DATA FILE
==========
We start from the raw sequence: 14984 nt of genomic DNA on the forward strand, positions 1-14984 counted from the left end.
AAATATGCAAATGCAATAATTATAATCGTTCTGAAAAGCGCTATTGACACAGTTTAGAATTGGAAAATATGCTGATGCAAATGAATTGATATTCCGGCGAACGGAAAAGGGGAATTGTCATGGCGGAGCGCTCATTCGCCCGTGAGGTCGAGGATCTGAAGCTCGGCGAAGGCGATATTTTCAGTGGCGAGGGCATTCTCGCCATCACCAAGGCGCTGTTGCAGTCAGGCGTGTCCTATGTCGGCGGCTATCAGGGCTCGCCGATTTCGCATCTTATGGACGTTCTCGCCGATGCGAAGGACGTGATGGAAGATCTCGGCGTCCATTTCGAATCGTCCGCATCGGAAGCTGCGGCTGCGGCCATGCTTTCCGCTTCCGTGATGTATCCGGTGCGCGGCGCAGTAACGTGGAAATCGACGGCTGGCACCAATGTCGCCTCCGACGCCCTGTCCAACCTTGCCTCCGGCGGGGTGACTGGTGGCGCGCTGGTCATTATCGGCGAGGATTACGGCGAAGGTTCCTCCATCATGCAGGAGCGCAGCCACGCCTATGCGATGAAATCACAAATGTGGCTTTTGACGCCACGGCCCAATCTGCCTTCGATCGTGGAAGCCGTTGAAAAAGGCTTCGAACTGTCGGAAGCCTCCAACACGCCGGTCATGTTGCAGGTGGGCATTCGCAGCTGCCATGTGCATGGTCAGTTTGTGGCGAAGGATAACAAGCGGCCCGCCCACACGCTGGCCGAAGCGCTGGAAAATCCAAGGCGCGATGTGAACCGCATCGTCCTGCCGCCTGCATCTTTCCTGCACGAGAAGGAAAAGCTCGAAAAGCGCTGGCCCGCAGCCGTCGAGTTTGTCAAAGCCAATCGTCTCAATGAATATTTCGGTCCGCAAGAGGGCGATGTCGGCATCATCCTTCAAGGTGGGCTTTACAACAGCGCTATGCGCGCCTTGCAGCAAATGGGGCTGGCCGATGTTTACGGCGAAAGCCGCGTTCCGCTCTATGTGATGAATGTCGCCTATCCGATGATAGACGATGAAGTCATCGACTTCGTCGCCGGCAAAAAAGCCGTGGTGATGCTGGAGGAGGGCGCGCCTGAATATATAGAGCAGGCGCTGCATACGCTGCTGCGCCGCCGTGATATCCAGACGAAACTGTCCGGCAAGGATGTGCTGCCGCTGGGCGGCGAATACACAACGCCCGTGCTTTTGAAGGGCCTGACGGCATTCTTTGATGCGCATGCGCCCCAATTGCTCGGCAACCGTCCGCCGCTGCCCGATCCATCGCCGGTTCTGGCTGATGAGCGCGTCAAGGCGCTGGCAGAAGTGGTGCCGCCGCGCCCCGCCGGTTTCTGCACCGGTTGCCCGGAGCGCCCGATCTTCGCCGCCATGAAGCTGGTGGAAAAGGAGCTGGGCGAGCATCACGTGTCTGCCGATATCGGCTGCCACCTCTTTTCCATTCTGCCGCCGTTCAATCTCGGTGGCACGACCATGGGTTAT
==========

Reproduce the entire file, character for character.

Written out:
We start from the raw sequence: 14984 nt of genomic DNA on the forward strand, positions 1-14984 counted from the left end.
AAATATGCAAATGCAATAATTATAATCGTTCTGAAAAGCGCTATTGACACAGTTTAGAATTGGAAAATATGCTGATGCAAATGAATTGATATTCCGGCGAACGGAAAAGGGGAATTGTCATGGCGGAGCGCTCATTCGCCCGTGAGGTCGAGGATCTGAAGCTCGGCGAAGGCGATATTTTCAGTGGCGAGGGCATTCTCGCCATCACCAAGGCGCTGTTGCAGTCAGGCGTGTCCTATGTCGGCGGCTATCAGGGCTCGCCGATTTCGCATCTTATGGACGTTCTCGCCGATGCGAAGGACGTGATGGAAGATCTCGGCGTCCATTTCGAATCGTCCGCATCGGAAGCTGCGGCTGCGGCCATGCTTTCCGCTTCCGTGATGTATCCGGTGCGCGGCGCAGTAACGTGGAAATCGACGGCTGGCACCAATGTCGCCTCCGACGCCCTGTCCAACCTTGCCTCCGGCGGGGTGACTGGTGGCGCGCTGGTCATTATCGGCGAGGATTACGGCGAAGGTTCCTCCATCATGCAGGAGCGCAGCCACGCCTATGCGATGAAATCACAAATGTGGCTTTTGACGCCACGGCCCAATCTGCCTTCGATCGTGGAAGCCGTTGAAAAAGGCTTCGAACTGTCGGAAGCCTCCAACACGCCGGTCATGTTGCAGGTGGGCATTCGCAGCTGCCATGTGCATGGTCAGTTTGTGGCGAAGGATAACAAGCGGCCCGCCCACACGCTGGCCGAAGCGCTGGAAAATCCAAGGCGCGATGTGAACCGCATCGTCCTGCCGCCTGCATCTTTCCTGCACGAGAAGGAAAAGCTCGAAAAGCGCTGGCCCGCAGCCGTCGAGTTTGTCAAAGCCAATCGTCTCAATGAATATTTCGGTCCGCAAGAGGGCGATGTCGGCATCATCCTTCAAGGTGGGCTTTACAACAGCGCTATGCGCGCCTTGCAGCAAATGGGGCTGGCCGATGTTTACGGCGAAAGCCGCGTTCCGCTCTATGTGATGAATGTCGCCTATCCGATGATAGACGATGAAGTCATCGACTTCGTCGCCGGCAAAAAAGCCGTGGTGATGCTGGAGGAGGGCGCGCCTGAATATATAGAGCAGGCGCTGCATACGCTGCTGCGCCGCCGTGATATCCAGACGAAACTGTCCGGCAAGGATGTGCTGCCGCTGGGCGGCGAATACACAACGCCCGTGCTTTTGAAGGGCCTGACGGCATTCTTTGATGCGCATGCGCCCCAATTGCTCGGCAACCGTCCGCCGCTGCCCGATCCATCGCCGGTTCTGGCTGATGAGCGCGTCAAGGCGCTGGCAGAAGTGGTGCCGCCGCGCCCCGCCGGTTTCTGCACCGGTTGCCCGGAGCGCCCGATCTTCGCCGCCATGAAGCTGGTGGAAAAGGAGCTGGGCGAGCATCACGTGTCTGCCGATATCGGCTGCCACCTCTTTTCCATTCTGCCGCCGTTCAATCTCGGTGGCACGACCATGGGTTAT